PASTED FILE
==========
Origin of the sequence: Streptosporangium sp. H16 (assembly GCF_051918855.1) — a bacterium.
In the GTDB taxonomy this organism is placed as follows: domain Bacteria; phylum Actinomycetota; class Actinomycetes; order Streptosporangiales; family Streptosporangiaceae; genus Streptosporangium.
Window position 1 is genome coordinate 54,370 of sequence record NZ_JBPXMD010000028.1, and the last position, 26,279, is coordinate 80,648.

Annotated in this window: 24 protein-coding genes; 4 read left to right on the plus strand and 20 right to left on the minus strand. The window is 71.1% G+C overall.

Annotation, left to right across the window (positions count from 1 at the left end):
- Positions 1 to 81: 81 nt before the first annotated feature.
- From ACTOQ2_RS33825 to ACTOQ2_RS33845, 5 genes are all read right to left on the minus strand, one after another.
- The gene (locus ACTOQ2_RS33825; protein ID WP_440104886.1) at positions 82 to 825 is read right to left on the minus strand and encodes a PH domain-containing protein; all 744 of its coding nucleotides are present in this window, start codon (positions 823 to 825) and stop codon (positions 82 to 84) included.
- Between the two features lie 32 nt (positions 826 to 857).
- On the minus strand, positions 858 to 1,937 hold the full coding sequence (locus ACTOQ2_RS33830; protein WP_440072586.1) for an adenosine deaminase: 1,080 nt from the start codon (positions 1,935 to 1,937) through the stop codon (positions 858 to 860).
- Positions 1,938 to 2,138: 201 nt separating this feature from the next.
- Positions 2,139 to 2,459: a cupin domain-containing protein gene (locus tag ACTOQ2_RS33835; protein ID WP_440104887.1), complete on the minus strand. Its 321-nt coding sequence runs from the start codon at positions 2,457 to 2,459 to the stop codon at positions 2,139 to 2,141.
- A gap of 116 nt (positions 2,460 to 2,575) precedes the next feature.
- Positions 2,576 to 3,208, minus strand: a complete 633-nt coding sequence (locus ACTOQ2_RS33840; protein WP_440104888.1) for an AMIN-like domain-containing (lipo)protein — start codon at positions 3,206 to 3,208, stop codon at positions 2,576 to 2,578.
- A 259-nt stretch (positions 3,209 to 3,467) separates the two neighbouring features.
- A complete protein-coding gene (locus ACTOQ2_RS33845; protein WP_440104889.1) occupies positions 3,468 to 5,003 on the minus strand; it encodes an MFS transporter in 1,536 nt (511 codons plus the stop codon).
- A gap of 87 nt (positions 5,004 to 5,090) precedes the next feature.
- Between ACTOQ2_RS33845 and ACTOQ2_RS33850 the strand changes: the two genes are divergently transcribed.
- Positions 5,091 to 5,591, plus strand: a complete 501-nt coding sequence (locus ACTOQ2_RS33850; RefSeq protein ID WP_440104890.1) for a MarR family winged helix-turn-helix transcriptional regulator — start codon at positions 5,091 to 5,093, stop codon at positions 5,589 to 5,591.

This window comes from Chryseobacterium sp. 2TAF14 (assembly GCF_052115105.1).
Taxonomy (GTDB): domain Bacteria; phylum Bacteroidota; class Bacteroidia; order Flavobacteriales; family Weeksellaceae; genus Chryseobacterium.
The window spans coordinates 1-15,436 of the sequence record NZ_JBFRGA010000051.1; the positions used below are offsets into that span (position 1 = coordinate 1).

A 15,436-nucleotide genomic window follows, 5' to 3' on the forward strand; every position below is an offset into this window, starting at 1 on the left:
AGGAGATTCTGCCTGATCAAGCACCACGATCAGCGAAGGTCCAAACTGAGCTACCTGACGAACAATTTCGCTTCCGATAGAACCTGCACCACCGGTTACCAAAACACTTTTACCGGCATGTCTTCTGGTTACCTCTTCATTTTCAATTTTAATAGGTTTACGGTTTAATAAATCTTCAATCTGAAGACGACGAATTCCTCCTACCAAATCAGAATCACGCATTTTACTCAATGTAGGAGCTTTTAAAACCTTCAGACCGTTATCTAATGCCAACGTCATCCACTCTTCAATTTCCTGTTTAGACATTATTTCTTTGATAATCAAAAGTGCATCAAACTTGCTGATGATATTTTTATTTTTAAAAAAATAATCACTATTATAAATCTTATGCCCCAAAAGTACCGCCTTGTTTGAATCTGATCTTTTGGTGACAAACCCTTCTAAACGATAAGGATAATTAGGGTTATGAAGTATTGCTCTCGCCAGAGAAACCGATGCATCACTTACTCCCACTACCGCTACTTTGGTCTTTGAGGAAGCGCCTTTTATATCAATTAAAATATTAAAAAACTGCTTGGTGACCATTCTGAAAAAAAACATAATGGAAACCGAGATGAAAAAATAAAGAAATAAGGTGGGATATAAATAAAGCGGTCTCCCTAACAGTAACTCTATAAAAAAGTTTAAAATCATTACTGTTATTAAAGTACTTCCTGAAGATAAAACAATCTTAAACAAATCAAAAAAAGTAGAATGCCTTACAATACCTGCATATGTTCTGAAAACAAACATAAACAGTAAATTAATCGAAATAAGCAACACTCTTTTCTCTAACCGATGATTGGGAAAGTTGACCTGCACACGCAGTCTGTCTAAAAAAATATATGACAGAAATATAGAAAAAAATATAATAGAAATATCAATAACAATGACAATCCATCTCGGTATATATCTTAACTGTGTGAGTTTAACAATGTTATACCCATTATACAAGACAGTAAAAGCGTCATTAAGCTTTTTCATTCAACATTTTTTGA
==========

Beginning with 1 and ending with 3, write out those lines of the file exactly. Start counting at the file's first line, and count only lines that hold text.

Origin of the sequence: Streptosporangium sp. H16 (assembly GCF_051918855.1) — a bacterium.
In the GTDB taxonomy this organism is placed as follows: domain Bacteria; phylum Actinomycetota; class Actinomycetes; order Streptosporangiales; family Streptosporangiaceae; genus Streptosporangium.
Window position 1 is genome coordinate 54,370 of sequence record NZ_JBPXMD010000028.1, and the last position, 26,279, is coordinate 80,648.